I’m going to break one of my cardinal rules of facilitation right off the top: don’t remind a group of all they’ve lost. Avoid any variant of, “If we were meeting in person, we would…” or “If only we were together, we’d be able to…” Instead, leverage what you do have and can do. It keeps the energy positive and allows our attention to move to a more generative place.
But let me just say: don’t you miss variety in our venues? Continue reading “Set the Tone”
“I had the privilege of attending an Annual General Meeting recently…”
Said no one ever.
Except me today, as the AGM of the International Association of Facilitators really inspired me this week. Not because of the content, which was encouraging but pretty standard. It was the diversity of attendees that caught my attention. I didn’t know everyone on the call, but we were a group of 51 people and I counted at least 23 countries represented! (These global meetings have become my vicarious travelling life…they make me happy.) Continue reading “When Disconnection Accelerates Connection”
Just because you’ve never seen it before – or maybe no one has seen it before – doesn’t make something impossible.
My perfect storm of inspiration this week came from reading Rob Hopkins’ From What Is to What If on the same day that Kamala Harris became Vice-President Elect of the United States. In her victory speech, she called for people to “…dream with ambition, lead with conviction and see yourselves in a way that others may not, simply because they’ve never seen it before.” Continue reading “Collective Reimagining”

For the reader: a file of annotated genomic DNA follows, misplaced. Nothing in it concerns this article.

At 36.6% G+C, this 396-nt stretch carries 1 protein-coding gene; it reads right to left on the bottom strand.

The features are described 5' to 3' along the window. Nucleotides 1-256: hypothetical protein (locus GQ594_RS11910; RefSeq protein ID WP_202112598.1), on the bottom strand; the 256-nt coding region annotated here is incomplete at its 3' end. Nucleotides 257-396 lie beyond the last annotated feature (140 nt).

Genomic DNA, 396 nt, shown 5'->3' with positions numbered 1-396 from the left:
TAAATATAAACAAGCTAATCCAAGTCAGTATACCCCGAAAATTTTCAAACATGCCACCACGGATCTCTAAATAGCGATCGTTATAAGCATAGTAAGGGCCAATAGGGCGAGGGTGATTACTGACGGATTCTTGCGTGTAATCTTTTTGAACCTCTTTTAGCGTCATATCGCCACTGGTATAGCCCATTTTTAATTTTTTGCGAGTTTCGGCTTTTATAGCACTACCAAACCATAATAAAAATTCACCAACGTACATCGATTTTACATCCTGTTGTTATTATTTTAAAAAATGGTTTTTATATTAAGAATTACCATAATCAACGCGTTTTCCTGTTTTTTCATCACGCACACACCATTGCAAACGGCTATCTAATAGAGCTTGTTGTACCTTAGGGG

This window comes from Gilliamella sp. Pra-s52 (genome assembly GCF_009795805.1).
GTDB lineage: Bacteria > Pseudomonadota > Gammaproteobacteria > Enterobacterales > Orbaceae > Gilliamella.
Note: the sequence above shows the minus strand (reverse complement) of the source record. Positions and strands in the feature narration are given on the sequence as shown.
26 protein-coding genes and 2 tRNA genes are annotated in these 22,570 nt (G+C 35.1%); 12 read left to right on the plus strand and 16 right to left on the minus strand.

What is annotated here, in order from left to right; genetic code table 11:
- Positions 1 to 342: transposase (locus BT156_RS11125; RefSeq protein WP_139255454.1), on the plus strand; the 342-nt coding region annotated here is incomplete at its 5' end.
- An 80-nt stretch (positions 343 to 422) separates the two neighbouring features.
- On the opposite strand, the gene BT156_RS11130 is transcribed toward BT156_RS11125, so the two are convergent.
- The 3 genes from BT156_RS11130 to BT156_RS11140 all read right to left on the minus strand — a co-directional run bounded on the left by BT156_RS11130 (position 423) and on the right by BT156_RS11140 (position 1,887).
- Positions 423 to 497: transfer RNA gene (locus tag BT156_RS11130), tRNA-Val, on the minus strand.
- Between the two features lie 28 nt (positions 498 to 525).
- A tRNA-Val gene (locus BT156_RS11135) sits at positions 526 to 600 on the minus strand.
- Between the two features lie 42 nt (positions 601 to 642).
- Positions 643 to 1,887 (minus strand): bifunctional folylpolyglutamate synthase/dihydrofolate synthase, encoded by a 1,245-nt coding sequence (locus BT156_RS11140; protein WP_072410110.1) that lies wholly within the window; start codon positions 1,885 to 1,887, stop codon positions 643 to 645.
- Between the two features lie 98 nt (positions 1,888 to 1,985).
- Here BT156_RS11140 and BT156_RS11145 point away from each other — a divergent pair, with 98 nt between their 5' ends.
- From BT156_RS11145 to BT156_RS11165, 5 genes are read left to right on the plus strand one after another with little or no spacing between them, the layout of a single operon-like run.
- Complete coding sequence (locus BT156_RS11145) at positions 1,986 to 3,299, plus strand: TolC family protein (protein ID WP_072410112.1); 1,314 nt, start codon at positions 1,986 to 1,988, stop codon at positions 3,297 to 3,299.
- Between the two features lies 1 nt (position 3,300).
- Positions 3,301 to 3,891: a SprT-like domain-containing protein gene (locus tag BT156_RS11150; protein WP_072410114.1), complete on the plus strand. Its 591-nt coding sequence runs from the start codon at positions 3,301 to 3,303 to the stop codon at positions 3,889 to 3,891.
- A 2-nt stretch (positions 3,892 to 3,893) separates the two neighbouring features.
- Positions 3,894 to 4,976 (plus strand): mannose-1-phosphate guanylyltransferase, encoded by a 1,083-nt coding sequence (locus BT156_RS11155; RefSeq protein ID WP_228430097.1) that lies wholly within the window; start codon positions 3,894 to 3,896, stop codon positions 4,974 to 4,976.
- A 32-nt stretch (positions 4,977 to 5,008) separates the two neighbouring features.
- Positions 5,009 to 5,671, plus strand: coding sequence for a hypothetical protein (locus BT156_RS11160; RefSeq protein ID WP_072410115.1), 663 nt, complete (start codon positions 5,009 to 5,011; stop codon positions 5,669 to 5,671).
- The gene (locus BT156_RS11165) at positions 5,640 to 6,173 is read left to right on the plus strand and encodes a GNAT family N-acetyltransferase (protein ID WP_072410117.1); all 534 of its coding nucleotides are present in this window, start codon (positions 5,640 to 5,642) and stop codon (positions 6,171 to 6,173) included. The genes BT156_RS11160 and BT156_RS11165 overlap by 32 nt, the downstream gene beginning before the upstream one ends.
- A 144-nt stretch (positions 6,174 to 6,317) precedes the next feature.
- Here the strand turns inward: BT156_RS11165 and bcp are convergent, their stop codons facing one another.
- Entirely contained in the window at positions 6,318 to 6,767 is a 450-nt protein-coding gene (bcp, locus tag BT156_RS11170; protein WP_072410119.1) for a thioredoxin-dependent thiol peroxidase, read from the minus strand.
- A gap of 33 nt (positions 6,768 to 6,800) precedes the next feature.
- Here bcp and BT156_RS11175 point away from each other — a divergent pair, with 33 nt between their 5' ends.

Default settings exist so that we don’t have to make conscious decisions about too many things over and over again. They move choices onto autopilot for us. That’s a very useful thing, as our brains can hold far more in our unconscious zones than in our conscious ones. Making too many decisions is exhausting. (If you’re curious how Obama handled decision fatigue during his presidency, have a look here.) Continue reading “Disrupting our Defaults”
Employers in the midst of COVID are walking a tightrope between creating a supportive work environment and ensuring work gets done. Chronic uncertainty added to varying risk tolerance levels among staff and perhaps the legacy of precedents set in March/April that are no longer sustainable in October/November are making this a very tricky time. Rigid pandemic safety rules and mission-critical work combine awkwardly with a desire to create employment situations that are both flexible and equitable across teams. Continue reading “Building Culture in COVID”